For me, this is a genuine question. When do children stop wanting to be farmers?
Georgina Gater-Moore explores the topic...
Personally, farming-related children’s clothes, toys, etc. are going to be top of the list when that time comes, and you wouldn’t be able to say there was ever a shortage of products with an agricultural theme aimed at children, so there must be a demand outside of the farming community.
I don’t think anyone would think twice about buying their child a toy tractor, clothing covered in farm animals, or a book set on a farm.
And as babies grow into children, they seem embrace it even more, with trips to petting farms or upgrading the carpet farm to a few rides on tractors.
So why and when does this disconnection between young people and where their food comes from begin?
A survey undertaken by the British Nutrition Foundation found almost a third of primary aged children think that cheese comes from plants, and a quarter believe fish fingers are made from chicken or pork.
Why isn’t the link between the animals in the petting farm or the book and the food on their plate being made?
Is it the parents? Are parents subconsciously (or consciously) ‘protecting’ their children from the reality that Peppa Pig could just as well have been sausages on their plate?
None of the children I have met who understand where their food is from are in any way damaged or horrified by this knowledge.
Do parents avoid the facts of life when it comes to where meat comes from? I don’t believe seeing a pig at a farm and explaining to your child that pigs produce bacon and sausages and pork chops is going to permanently skew their entire understanding of the world.
I think children are more robust than many them credit for. If you believe and perpetuate the notion that your child can’t cope with the knowledge that animals are killed for our food, then they probably won’t.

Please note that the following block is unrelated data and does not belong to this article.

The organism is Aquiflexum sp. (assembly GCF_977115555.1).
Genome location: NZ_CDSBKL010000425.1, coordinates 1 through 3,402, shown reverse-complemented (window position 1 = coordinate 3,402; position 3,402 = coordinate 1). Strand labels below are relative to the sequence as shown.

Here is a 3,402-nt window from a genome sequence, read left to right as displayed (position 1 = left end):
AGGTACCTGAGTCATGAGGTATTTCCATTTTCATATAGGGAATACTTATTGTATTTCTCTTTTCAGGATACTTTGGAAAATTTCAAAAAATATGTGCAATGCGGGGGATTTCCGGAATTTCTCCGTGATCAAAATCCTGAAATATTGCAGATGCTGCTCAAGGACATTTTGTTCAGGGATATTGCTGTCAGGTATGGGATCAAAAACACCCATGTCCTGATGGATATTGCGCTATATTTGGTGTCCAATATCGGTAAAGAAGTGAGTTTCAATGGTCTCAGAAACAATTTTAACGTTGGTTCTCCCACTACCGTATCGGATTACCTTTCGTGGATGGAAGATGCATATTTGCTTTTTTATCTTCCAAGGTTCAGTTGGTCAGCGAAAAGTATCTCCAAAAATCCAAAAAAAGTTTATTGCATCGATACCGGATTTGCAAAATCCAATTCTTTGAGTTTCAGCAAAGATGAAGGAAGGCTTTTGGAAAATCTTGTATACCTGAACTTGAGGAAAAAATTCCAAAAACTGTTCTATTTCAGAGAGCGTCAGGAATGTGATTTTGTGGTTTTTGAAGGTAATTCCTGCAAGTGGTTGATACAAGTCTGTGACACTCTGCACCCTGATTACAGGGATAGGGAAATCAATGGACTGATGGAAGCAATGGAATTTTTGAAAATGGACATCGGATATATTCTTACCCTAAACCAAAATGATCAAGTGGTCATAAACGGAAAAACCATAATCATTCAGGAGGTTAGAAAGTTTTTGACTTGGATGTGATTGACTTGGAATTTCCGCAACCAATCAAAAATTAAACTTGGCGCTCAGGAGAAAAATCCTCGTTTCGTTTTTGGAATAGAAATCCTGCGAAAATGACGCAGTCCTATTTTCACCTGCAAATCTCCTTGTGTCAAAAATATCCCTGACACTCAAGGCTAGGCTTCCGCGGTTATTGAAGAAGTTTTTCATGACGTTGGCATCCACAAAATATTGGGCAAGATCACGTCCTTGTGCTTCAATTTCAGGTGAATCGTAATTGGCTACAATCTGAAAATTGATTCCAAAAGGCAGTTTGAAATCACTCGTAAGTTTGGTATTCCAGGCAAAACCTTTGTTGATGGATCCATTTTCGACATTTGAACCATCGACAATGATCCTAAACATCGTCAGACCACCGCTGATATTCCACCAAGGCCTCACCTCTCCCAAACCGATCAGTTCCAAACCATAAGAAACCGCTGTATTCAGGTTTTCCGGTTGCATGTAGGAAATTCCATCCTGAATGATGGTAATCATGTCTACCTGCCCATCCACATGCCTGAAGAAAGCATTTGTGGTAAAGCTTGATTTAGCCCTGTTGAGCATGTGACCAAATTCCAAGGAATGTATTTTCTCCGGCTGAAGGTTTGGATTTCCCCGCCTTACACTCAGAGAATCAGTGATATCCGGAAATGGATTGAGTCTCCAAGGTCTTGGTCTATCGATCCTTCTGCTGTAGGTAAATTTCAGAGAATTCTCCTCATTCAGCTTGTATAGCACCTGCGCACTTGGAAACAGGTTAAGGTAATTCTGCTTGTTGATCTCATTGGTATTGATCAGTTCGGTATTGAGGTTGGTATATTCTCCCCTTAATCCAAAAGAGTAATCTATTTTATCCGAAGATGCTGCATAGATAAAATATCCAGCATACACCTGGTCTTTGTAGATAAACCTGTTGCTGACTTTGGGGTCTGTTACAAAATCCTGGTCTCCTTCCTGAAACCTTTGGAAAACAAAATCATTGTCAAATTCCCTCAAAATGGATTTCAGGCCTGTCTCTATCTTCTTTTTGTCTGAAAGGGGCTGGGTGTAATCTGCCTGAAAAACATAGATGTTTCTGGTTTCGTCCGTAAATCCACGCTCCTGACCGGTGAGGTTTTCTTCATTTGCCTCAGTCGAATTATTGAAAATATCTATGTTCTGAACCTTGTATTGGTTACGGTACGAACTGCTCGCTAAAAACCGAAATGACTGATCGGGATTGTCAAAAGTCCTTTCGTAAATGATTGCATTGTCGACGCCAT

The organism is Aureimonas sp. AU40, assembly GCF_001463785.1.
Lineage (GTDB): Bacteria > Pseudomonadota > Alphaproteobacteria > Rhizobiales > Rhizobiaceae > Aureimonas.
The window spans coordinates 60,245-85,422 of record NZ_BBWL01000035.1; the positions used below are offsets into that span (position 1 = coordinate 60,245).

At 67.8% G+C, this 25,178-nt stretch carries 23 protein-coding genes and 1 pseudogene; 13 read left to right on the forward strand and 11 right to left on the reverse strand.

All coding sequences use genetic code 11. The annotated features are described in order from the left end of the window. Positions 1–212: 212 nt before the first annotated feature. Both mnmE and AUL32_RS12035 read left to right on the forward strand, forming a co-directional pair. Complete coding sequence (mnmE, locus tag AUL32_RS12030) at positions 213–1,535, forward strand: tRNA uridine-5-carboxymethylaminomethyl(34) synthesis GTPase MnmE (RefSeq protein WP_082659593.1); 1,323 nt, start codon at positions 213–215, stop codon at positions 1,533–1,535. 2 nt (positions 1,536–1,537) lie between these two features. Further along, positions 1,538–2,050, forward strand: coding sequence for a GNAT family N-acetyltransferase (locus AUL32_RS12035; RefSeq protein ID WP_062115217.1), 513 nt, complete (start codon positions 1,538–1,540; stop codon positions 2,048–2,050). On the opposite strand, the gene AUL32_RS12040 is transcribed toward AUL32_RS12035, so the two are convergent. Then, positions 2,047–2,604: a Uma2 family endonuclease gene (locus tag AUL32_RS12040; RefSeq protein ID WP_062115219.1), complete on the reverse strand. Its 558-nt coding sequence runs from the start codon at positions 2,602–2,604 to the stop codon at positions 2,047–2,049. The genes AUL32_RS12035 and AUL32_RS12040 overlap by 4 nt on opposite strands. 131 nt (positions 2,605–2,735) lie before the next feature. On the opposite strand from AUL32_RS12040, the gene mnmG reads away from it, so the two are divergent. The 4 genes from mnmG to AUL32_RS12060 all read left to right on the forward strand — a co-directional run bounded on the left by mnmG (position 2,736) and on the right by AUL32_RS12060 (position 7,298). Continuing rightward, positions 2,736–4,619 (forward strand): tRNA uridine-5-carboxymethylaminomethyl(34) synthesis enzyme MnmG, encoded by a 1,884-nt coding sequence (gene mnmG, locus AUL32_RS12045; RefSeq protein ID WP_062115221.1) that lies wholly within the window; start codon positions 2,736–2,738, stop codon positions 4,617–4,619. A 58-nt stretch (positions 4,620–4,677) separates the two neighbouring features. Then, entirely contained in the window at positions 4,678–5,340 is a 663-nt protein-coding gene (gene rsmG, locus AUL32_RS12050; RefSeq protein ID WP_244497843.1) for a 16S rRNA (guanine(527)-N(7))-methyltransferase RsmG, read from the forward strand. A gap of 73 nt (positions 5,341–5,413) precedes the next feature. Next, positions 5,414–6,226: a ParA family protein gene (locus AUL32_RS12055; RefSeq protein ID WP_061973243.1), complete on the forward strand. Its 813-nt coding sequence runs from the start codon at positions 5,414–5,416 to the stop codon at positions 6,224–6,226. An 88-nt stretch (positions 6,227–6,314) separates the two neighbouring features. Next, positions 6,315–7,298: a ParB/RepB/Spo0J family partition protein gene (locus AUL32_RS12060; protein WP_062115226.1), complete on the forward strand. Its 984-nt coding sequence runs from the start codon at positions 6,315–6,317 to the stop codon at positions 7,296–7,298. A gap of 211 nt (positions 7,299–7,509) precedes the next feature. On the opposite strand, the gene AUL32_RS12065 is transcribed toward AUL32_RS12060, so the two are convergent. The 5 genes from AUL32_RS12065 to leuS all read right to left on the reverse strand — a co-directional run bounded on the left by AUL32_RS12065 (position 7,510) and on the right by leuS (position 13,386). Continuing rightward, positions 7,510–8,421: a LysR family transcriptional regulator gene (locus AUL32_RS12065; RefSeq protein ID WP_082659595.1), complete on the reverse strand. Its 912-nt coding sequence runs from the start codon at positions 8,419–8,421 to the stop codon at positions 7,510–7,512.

If you deliver the facts from an early age, they really couldn’t care less.
There’s no doubt education on agriculture in schools needs to be improved, but are we still missing the basics? Perhaps a visit to the farm isn’t enough?
I’ve seen lots of really positive things about school visits to farms recently, with the children deciding on a career change to vet or farmer by the end of the day.
I don’t think any adult would stop to question a five-year-old on their decision to be a farmer, but when they get to secondary school and suddenly there’s a young person in front of you saying they want work experience on a sheep farm, it’s not deemed an acceptable career choice.
Is there enough support and resources through all levels of education to ensure aspiring members of the agricultural industry aren’t slipping through the net?
There’s been a push recently from high-profile farming figures for agriculture to be introduced as a GCSE option. Perhaps this is the missing link in ensuring that children and young people are able to be involved with agriculture past their primary school farm visit days.
Secondary schools with onsite farms aren’t a new concept, and the benefits for the pupils are numerous. Improved mental health and wellbeing, improved attainment in core subjects, a development of critical thinking skills, improved confidence and self-esteem, and increased knowledge of health and nutrition, to name a few.
There are more than 116 school farms in the UK, but when you compare that with the number of schools that could have onsite farms – it’s really just a drop in the ocean.
There needs to be a push from prominent farming organisations, and from members of the industry, that agriculture IS an acceptable career choice, and educating your child on where their food comes from is a duty, not an option.
It’s not information to be withheld to the point that they don’t realise a fish finger isn’t made from chicken.
Improved agricultural education needs to be brought to the forefront of the agenda, ensuring all those young aspiring farmers and vets get the support and education they need to enter the industry, to ensure those considering a career in this vast industry are nurtured, not persuaded otherwise, and to ensure every child knows and understands where the food on their plate has come from.